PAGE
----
Awake with a feeling of ‘general malaise’. Malaise a term to describe a general feeling of unwellness. Not my choice of word it was Lonely Planet‘s word to describe a feeling you may get at altitude. Having been at altitude before I had not had this feeling so still think it was connected to the jungle. Then again most holidays where you move from work mode to holiday mode there is (very unfortunately!) a high probability that a level of illness will follow. Regardless a hot and cold feeling and nausea follow me round for most of the day, lucky we don’t start till the day after next!

Today is a day of chores though. We go over to meet Andina travel to complete our payment and get a briefing before the Inca trail trek. We are all very keen to hear what is in store for us, Allison and Lesley paying particular attention and asking all the tough questions. Most focus around a supposedly infamous ‘day 2’ where the bulk of the climbing is done and highest altitude reached and longest distance travelled. Sounds fun!

Next stop the local markets, it didn’t take long, to look for some artisian artifacts. I pick up a Cassquena (local beer) t-shirt, Allison and Dave pick up a local artesian beanie. These are commonly known as Cholo’s and are knitted hats equipped with ear flaps and a chin strap. The knitted pattern is very ‘ethnic’ looking.

Back up to the main square now suitably attired to fit in with the locals… well tourists anyway. Two days out of England Dave and Lesley felt a need to pop into the only English pub in town, McCoy’s. Not really, it was another item on our recommended list, apparently good food however we instead had a drink and made note of the trivia quiz they had scheduled for later that night.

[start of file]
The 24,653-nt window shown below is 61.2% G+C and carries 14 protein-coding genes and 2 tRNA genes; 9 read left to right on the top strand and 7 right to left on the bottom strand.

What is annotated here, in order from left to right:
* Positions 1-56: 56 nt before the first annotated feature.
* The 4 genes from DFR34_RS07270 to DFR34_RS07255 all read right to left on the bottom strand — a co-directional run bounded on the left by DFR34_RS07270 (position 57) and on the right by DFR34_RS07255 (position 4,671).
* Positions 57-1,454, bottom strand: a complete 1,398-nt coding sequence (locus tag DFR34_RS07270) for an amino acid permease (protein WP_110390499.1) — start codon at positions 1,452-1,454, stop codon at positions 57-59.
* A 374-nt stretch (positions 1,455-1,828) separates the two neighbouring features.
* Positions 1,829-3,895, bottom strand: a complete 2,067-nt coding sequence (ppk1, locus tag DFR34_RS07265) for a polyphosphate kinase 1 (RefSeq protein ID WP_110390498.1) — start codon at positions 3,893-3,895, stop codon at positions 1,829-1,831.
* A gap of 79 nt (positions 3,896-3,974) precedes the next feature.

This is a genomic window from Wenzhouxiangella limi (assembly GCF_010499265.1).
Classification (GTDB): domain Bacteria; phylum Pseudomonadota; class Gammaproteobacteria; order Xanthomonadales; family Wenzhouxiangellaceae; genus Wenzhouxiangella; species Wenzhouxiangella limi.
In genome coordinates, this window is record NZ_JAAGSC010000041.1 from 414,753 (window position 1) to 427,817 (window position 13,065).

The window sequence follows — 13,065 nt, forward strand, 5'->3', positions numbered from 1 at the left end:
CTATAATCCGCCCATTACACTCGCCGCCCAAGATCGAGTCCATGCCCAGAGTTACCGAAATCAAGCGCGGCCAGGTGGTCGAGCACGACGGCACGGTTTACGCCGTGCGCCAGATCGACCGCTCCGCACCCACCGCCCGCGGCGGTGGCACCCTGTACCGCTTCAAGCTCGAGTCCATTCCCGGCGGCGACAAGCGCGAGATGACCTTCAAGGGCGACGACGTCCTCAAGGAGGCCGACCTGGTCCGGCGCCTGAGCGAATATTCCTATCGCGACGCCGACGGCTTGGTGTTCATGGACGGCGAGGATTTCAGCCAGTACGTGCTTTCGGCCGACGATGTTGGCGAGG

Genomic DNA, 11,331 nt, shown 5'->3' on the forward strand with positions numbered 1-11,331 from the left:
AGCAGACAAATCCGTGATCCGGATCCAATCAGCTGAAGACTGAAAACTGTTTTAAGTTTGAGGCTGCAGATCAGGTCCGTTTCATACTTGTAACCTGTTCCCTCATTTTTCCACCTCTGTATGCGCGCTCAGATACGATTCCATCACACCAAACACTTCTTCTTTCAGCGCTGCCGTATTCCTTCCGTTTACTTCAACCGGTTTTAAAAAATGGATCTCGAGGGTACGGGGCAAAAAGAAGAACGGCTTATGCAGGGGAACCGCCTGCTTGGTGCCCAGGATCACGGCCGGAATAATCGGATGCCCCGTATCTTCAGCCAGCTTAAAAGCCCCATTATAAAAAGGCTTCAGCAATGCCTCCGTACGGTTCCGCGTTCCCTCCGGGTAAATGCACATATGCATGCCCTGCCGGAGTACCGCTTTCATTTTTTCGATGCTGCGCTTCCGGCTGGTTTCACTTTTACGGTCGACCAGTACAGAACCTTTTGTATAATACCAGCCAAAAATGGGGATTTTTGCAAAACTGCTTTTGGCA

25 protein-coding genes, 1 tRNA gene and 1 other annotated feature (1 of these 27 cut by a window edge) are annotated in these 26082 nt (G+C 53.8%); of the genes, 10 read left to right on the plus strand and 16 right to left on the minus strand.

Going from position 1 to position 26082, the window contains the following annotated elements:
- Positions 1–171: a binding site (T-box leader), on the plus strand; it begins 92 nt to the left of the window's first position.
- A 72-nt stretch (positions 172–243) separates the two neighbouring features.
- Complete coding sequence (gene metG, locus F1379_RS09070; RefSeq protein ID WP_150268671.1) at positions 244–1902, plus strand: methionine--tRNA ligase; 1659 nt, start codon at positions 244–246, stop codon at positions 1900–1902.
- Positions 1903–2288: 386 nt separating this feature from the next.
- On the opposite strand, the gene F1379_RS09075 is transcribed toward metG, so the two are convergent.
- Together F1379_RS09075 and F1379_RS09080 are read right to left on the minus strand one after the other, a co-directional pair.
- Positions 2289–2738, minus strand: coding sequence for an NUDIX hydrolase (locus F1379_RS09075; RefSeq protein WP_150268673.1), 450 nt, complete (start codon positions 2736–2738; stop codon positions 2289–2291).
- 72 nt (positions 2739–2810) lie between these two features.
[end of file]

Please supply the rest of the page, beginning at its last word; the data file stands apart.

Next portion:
Across the Plaza de Aramas for lunch, back for a siesta as well as plan our side trip to Iguazu falls out of Buenos Airies in a week’s time. We head back to McCoy’s for dinner and trivia. And what do you know we win! A bottle of red our prize which sadly we can’t drink, so we save it for our return from Machu Picchu.

Day 3

Awake feeling a little better, but still gasping for air in the night. Time to load up on energy for the trek.

First stop buffet breakfast, which swiftly moves into lunch in town back at Jack’s cafe, the brownies here are awesome! Main task today though is to pack our trek gear into the supplied bags including no more than 6kg. Given that some poor Peruvian porter will have to carry this, and more, along the length of the trek it is not your cabin baggage type gestimation, it is 6kg and no more, understandably.

Continuing the gastronomy tour of Cusco we head to another recommendation Incanto Italian restaurant. A pretty upmarket (for Cusco). Great food including Dave’s dish which was the local speciality Peruvian guinea pig. I took a bite and it actually did taste like chicken, just a little more bony. Would have been great to have a glass of wine but with the trek starting at the crack of dawn tomorrow we abstain.

About The Author

Warren

Ever since venturing out the back gate into the bush as a kid, I've had a curiosity to escape and explore as often as I could. It's fair to say that my curiosity has continued to grow instead of fade as the years go on. It eventually came time to turn a few scribbled notes into some legible stories and travel tips for anyone with a similar curiosity as me.